12. Sun, Ning & Yang, Zaifu, 2003. "A general strategy proof fair allocation mechanism," Economics Letters, Elsevier, vol. 81(1), pages 73-79, October.
  13. Mishra, Debasis & Talman, Dolf, 2010. "Characterization of the Walrasian equilibria of the assignment model," Journal of Mathematical Economics, Elsevier, vol. 46(1), pages 6-20, January.
  14. Andersson, Tommy & Svensson, Lars-Gunnar, 2008. "Non-manipulable assignment of individuals to positions revisited," Mathematical Social Sciences, Elsevier, vol. 56(3), pages 350-354, November.
  15. Tommy Andersson & Lars Ehlers & Lars-Gunnar Svensson, 2012. "(Minimally) ?-Incentive Compatible Competitive Equilibria in Economies with Indivisibilities," Cahiers de recherche 04-2012, Centre interuniversitaire de recherche en économie quantitative, CIREQ.
  16. Tadenuma, Koichi & Thomson, William, 1993. "The fair allocation of an indivisible good when monetary compensations are possible," Mathematical Social Sciences, Elsevier, vol. 25(2), pages 117-132, February.
  17. Alkan, Ahmet & Demange, Gabrielle & Gale, David, 1991. "Fair Allocation of Indivisible Goods and Criteria of Justice," Econometrica, Econometric Society, vol. 59(4), pages 1023-39, July.
  18. Svensson, Lars-Gunnar, 2006. "Coalition Strategy-Proofness and Fairness," Working Papers 2006:10, Lund University, Department of Economics.
  19. Svensson, Lars-Gunnar, 1991. "Nash Implementation of Competitive Equilibria in a Model with Indivisible Goods," Econometrica, Econometric Society, vol. 59(3), pages 869-77, May.
  20. Maus, Stefan & Peters, Hans & Storcken, Ton, 2007. "Anonymous voting and minimal manipulability," Journal of Economic Theory, Elsevier, vol. 135(1), pages 533-544, July.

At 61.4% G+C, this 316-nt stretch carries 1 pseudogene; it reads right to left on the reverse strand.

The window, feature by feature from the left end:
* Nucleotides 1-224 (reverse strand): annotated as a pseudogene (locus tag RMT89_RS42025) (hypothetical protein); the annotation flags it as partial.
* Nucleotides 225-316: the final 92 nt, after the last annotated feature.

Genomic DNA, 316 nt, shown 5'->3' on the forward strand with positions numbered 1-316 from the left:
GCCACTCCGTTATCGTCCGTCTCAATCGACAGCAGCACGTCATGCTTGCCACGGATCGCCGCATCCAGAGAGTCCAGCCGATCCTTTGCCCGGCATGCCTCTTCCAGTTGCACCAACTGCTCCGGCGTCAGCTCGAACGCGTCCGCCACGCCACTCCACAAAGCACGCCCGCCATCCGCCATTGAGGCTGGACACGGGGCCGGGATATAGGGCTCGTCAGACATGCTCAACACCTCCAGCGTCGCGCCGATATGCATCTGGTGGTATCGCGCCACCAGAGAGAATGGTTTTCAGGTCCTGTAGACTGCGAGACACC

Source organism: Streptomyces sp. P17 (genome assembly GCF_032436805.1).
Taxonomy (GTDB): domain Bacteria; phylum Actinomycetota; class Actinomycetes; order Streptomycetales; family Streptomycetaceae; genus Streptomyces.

21. Andersson, T. & Svensson, L.-G. & Yang, Z., 2010. "Constrainedly fair job assignments under minimum wages," Games and Economic Behavior, Elsevier, vol. 68(2), pages 428-442, March.
  22. Svensson, Lars-Gunnar, 1983. "Large Indivisibles: An Analysis with Respect to Price Equilibrium and Fairness," Econometrica, Econometric Society, vol. 51(4), pages 939-54, July.
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Citations

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Cited by:
  1. Tommy Andersson & Lars Ehlers & Lars-Gunnar Svensson, 2012. "(Minimally) ?-Incentive Compatible Competitive Equilibria in Economies with Indivisibilities," Cahiers de recherche 04-2012, Centre interuniversitaire de recherche en économie quantitative, CIREQ.
  2. Parag A. Pathak & Tayfun Sönmez, 2011. "School Admissions Reform in Chicago and England: Comparing Mechanisms by Their Vulnerability to Manipulation," NBER Working Papers 16783, National Bureau of Economic Research, Inc.
  3. Andersson, Tommy & Svensson, Lars-Gunnar & Ehlers, Lars, 2010. "Budget-Balance, Fairness and Minimal Manipulability," Working Papers 2010:16, Lund University, Department of Economics, revised 15 Jan 2013.
  4. ANDERSSON, Tommy & EHLERS, Lars, 2013. "An algorithm for identifying agent-k-linked allocations in economies with indivisibilities," Cahiers de recherche 2013-12, Universite de Montreal, Departement de sciences economiques.
  5. Andersson, Tommy & Ehlers, Lars & Svensson, Lars-Gunnar, 2012. "Least Manipulable Envy-free Rules in Economies with Indivisibilities," Working Papers 2012:8, Lund University, Department of Economics, revised 30 Sep 2013.